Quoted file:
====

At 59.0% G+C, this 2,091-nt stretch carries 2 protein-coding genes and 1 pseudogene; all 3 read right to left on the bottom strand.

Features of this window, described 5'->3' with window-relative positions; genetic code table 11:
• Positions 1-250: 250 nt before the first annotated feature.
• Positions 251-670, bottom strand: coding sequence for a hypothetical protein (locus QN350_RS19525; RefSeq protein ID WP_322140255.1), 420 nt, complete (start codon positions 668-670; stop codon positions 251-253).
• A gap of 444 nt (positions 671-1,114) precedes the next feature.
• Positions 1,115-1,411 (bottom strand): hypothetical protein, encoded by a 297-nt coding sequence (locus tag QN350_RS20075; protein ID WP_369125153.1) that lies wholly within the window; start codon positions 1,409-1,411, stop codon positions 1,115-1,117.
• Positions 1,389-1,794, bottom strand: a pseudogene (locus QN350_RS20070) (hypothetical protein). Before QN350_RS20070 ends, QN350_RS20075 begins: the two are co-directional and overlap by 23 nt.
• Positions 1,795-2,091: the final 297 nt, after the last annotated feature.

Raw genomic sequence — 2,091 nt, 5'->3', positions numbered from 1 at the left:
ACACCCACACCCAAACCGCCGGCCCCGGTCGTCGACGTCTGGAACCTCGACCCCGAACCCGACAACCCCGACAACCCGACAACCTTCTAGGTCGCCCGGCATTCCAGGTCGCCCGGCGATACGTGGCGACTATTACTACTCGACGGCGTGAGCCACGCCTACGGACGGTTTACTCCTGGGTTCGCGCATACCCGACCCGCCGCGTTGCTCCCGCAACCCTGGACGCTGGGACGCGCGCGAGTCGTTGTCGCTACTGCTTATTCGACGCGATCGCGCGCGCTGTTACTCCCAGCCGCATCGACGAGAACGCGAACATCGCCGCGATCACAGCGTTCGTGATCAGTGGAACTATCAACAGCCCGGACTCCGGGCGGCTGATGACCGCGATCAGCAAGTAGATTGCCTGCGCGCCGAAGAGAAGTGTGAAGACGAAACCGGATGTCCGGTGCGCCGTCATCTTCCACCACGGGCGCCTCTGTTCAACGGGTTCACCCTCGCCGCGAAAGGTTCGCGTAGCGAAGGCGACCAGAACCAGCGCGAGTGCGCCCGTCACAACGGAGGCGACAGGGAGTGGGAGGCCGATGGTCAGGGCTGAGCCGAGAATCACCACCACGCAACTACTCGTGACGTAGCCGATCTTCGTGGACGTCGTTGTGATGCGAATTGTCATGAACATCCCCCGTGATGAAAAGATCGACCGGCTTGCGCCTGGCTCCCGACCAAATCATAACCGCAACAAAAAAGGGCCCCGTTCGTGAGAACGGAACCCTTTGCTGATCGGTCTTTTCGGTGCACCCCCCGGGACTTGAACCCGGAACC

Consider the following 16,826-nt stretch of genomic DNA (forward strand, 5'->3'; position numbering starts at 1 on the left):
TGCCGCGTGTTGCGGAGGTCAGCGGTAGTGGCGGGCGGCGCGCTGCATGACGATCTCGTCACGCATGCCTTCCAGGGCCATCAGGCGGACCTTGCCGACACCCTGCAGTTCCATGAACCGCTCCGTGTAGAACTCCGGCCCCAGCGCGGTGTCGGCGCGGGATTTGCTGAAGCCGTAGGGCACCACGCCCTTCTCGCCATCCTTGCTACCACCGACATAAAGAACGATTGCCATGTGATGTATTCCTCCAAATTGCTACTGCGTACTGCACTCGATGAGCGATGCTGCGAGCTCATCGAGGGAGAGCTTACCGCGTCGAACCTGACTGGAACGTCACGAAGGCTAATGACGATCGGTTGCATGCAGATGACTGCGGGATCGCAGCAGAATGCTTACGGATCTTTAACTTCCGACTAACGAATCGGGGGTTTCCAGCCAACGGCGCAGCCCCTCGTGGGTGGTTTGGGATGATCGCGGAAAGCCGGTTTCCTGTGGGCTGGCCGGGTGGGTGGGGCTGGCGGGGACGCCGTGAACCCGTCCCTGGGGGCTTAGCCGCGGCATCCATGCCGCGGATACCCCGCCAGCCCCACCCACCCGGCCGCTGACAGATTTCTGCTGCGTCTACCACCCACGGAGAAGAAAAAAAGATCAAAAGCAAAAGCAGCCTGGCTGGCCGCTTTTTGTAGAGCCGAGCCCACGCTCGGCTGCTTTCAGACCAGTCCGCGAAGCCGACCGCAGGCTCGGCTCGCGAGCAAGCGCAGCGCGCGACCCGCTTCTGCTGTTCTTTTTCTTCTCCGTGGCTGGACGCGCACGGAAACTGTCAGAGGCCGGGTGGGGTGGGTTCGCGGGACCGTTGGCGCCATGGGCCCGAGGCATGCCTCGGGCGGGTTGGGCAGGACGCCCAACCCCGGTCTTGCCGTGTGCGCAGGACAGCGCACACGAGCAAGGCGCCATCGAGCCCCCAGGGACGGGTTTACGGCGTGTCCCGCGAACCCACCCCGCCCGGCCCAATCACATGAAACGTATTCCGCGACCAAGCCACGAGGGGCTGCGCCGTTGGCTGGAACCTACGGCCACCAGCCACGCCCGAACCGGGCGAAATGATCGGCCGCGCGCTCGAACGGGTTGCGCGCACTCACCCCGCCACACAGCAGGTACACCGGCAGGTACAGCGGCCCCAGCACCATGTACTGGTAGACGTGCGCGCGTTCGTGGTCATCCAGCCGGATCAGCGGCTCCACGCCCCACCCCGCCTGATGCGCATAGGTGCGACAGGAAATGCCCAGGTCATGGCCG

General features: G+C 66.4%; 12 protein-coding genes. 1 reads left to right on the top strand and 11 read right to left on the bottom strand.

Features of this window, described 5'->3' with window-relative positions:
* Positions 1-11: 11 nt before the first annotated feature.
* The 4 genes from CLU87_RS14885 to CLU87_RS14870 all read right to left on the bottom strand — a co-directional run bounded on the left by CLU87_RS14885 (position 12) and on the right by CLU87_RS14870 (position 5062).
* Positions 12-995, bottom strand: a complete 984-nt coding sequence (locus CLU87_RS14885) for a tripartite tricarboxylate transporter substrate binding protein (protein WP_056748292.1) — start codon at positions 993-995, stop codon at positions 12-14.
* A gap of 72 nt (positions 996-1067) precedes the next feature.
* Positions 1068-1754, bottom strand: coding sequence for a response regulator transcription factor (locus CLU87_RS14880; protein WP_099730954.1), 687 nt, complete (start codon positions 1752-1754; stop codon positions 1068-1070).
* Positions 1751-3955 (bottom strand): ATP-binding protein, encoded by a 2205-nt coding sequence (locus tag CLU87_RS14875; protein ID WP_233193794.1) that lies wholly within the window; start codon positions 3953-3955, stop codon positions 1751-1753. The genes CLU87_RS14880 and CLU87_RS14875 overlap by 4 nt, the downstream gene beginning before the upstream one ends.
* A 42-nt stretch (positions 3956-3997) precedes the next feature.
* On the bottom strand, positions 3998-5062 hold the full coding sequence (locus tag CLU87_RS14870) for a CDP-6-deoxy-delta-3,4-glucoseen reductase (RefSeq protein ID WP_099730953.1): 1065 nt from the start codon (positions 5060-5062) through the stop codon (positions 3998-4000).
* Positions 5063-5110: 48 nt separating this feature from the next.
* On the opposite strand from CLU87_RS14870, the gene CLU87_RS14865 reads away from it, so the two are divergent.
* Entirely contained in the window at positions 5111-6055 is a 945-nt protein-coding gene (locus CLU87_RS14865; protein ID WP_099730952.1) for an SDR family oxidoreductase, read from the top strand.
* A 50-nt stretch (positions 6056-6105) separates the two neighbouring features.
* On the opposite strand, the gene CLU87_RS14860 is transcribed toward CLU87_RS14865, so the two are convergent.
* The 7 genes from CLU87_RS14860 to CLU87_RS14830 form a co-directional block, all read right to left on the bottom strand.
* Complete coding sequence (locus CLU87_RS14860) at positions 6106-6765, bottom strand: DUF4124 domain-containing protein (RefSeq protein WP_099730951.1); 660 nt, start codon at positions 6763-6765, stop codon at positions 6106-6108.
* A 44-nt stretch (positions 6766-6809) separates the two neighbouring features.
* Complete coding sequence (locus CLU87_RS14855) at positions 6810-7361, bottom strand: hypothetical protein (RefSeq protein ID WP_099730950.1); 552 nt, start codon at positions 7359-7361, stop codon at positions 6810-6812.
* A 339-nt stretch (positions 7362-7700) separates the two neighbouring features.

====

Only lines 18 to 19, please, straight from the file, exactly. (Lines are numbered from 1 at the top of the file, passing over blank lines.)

* A gap of 72 nt (positions 996-1067) precedes the next feature.
* Positions 1068-1754, bottom strand: coding sequence for a response regulator transcription factor (locus CLU87_RS14880; protein WP_099730954.1), 687 nt, complete (start codon positions 1752-1754; stop codon positions 1068-1070).